Monday, September 11, 2006
The Next Alex Cabrera/Tuffy Rhodes
Alex Cabrera is probably the best baseball player and a household name in Japan over the past few years. Here's some more information about him. I'd post a link to the wikipedia site but for some reason, I have a very hard time connecting to wikipedia from China. Tuffy Rhodes was another great player in Japan who is relatively unknown in the U.S.
While China definitely has a great deal of opportunity for ambitious and young people (click here and here to read my posts about this topic), it's still not the U.S. Even if you hit 55 home runs a year in a foreign country, people will still question whether you can hit a Major League curveball. My advice for people who want to come to China would be:
- Do it in lieu of paying your dues in the minor leagues. Think post-analyst, pre-business school.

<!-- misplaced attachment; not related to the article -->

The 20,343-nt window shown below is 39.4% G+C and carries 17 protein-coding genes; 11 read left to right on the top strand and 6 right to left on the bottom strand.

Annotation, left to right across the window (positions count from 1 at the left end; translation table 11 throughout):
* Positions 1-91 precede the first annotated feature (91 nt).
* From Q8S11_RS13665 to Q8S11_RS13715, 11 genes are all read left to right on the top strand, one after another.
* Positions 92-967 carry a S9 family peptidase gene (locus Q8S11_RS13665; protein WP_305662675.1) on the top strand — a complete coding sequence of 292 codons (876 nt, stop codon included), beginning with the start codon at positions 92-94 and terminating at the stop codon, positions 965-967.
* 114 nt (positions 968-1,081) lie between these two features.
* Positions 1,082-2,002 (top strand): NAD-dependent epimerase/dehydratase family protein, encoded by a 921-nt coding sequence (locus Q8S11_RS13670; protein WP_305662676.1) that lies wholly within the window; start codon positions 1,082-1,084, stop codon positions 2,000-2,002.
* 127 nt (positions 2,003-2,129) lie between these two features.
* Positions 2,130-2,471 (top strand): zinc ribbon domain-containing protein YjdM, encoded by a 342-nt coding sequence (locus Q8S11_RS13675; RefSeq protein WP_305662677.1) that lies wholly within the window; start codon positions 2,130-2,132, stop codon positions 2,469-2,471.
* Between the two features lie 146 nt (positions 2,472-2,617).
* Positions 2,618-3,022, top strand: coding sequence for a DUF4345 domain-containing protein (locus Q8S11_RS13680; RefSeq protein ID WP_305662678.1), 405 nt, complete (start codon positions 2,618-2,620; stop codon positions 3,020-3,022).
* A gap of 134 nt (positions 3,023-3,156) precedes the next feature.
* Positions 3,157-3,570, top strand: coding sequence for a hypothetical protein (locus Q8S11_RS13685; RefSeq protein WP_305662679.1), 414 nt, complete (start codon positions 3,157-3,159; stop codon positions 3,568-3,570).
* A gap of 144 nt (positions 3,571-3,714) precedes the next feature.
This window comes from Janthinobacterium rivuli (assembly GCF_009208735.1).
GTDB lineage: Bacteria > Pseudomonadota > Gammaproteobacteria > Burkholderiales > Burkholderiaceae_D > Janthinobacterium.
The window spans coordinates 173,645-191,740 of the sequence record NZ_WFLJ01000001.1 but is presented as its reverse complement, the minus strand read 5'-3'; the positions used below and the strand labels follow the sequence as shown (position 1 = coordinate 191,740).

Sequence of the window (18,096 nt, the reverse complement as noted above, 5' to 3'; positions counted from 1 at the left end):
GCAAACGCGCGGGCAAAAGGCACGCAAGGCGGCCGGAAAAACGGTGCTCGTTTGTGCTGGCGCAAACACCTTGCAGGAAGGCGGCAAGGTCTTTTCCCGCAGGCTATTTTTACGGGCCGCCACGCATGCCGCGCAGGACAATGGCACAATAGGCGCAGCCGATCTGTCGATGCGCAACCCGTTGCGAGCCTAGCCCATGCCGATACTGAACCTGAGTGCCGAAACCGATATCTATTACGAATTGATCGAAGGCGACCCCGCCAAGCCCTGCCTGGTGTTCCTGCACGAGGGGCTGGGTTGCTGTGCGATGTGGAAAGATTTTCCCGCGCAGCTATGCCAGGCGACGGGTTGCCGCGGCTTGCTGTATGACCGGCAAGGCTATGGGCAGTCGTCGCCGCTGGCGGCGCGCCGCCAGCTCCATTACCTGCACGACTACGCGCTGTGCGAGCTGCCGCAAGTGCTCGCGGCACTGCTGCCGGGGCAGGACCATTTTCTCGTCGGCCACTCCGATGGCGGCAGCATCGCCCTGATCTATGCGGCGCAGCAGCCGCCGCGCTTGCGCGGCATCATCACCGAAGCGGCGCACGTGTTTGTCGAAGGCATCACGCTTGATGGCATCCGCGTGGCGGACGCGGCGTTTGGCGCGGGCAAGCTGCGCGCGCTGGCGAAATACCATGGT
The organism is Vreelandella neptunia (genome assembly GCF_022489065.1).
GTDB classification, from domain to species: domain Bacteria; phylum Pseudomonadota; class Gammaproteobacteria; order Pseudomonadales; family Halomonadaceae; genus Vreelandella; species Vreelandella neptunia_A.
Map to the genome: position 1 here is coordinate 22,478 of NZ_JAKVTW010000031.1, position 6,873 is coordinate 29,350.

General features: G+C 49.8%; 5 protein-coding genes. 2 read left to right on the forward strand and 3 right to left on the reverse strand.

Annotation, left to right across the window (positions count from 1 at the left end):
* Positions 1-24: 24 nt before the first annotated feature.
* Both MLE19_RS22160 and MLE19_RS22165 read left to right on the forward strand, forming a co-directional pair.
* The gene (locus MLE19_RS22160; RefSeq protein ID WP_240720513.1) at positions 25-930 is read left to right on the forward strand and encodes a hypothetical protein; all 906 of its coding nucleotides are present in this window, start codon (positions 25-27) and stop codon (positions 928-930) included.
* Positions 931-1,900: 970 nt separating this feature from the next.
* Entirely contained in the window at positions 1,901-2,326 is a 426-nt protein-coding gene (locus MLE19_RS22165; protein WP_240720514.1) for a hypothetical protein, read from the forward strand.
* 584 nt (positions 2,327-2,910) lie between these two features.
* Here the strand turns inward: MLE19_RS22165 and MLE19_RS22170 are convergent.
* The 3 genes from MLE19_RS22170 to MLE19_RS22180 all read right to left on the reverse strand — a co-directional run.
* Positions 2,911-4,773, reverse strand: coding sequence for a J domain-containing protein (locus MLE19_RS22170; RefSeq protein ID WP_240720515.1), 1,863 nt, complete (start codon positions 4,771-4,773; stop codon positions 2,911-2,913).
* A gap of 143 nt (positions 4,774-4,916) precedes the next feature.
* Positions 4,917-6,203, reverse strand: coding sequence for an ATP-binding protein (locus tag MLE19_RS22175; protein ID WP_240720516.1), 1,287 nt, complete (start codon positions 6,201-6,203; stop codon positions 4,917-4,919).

- Do it if you're not getting playing time (or the monetary contract you're looking for) in the U.S.
- DEFINITELY do it if you're a Sino-phile and are planning on emigrating to China. If you fall into this category, I'd move here ASAP. Shanghai right now seems to have the same buzz as the Bay Area in the late 90s, Moscow in the mid 90s, or Prague in the early 90s. By the way, if anyone happens to know someone who has lived in all three of those places during those times, I'd like to meet him/her.
Expats have more fun. If I weren't coming back to law school I would have tried to work in either Bangkok or Singapore. Probably Bangkok, as you sportsfans probably know that Singapore is the nicest, cleanest, safest, and most boring city in the world.
It seems counter-intuitive, but I think extremely introverted types like me thrive in that situation, because expats seem extremely tight with each other. Also, if you were trying to live up to any external expectations or lifestyle in your home life, working in another country would throw you so far out of your comfort zone that pay and status level become secondary.
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